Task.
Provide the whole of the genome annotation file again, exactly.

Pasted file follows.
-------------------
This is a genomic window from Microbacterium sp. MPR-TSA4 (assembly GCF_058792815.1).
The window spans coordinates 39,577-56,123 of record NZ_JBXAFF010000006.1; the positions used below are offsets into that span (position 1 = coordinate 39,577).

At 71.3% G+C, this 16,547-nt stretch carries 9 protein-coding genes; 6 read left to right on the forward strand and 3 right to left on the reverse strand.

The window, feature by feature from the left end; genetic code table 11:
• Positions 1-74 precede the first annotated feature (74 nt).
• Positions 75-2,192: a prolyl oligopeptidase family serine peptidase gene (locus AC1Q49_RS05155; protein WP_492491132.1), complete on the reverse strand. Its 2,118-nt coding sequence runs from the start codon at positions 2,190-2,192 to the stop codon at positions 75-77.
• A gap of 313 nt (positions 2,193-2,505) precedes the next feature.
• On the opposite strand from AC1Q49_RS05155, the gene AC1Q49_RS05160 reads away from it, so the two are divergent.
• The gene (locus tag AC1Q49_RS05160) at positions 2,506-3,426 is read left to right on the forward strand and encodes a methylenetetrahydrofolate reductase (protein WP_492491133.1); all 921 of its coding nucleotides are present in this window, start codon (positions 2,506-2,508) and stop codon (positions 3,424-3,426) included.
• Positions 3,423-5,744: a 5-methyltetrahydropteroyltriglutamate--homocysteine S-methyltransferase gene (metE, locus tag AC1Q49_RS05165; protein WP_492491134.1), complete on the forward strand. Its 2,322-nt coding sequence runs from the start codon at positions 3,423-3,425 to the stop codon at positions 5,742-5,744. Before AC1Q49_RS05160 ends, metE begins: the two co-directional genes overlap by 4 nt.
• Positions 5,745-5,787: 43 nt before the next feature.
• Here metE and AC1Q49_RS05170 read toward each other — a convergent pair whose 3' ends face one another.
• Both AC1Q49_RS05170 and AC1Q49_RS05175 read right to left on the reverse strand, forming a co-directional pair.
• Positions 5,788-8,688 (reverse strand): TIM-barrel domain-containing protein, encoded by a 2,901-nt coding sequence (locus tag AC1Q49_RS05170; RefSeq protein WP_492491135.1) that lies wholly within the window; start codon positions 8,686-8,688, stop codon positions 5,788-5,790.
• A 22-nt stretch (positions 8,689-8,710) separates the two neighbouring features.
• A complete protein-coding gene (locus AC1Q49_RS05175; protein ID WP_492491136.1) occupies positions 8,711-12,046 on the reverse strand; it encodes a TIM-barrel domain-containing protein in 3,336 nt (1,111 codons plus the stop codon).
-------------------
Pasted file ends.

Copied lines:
This is a genomic window from Microbacterium sp. MPR-TSA4 (assembly GCF_058792815.1).
The window spans coordinates 39,577-56,123 of record NZ_JBXAFF010000006.1; the positions used below are offsets into that span (position 1 = coordinate 39,577).

At 71.3% G+C, this 16,547-nt stretch carries 9 protein-coding genes; 6 read left to right on the forward strand and 3 right to left on the reverse strand.

The window, feature by feature from the left end; genetic code table 11:
• Positions 1-74 precede the first annotated feature (74 nt).
• Positions 75-2,192: a prolyl oligopeptidase family serine peptidase gene (locus AC1Q49_RS05155; protein WP_492491132.1), complete on the reverse strand. Its 2,118-nt coding sequence runs from the start codon at positions 2,190-2,192 to the stop codon at positions 75-77.
• A gap of 313 nt (positions 2,193-2,505) precedes the next feature.
• On the opposite strand from AC1Q49_RS05155, the gene AC1Q49_RS05160 reads away from it, so the two are divergent.
• The gene (locus tag AC1Q49_RS05160) at positions 2,506-3,426 is read left to right on the forward strand and encodes a methylenetetrahydrofolate reductase (protein WP_492491133.1); all 921 of its coding nucleotides are present in this window, start codon (positions 2,506-2,508) and stop codon (positions 3,424-3,426) included.
• Positions 3,423-5,744: a 5-methyltetrahydropteroyltriglutamate--homocysteine S-methyltransferase gene (metE, locus tag AC1Q49_RS05165; protein WP_492491134.1), complete on the forward strand. Its 2,322-nt coding sequence runs from the start codon at positions 3,423-3,425 to the stop codon at positions 5,742-5,744. Before AC1Q49_RS05160 ends, metE begins: the two co-directional genes overlap by 4 nt.
• Positions 5,745-5,787: 43 nt before the next feature.
• Here metE and AC1Q49_RS05170 read toward each other — a convergent pair whose 3' ends face one another.
• Both AC1Q49_RS05170 and AC1Q49_RS05175 read right to left on the reverse strand, forming a co-directional pair.
• Positions 5,788-8,688 (reverse strand): TIM-barrel domain-containing protein, encoded by a 2,901-nt coding sequence (locus tag AC1Q49_RS05170; RefSeq protein WP_492491135.1) that lies wholly within the window; start codon positions 8,686-8,688, stop codon positions 5,788-5,790.
• A 22-nt stretch (positions 8,689-8,710) separates the two neighbouring features.
• A complete protein-coding gene (locus AC1Q49_RS05175; protein ID WP_492491136.1) occupies positions 8,711-12,046 on the reverse strand; it encodes a TIM-barrel domain-containing protein in 3,336 nt (1,111 codons plus the stop codon).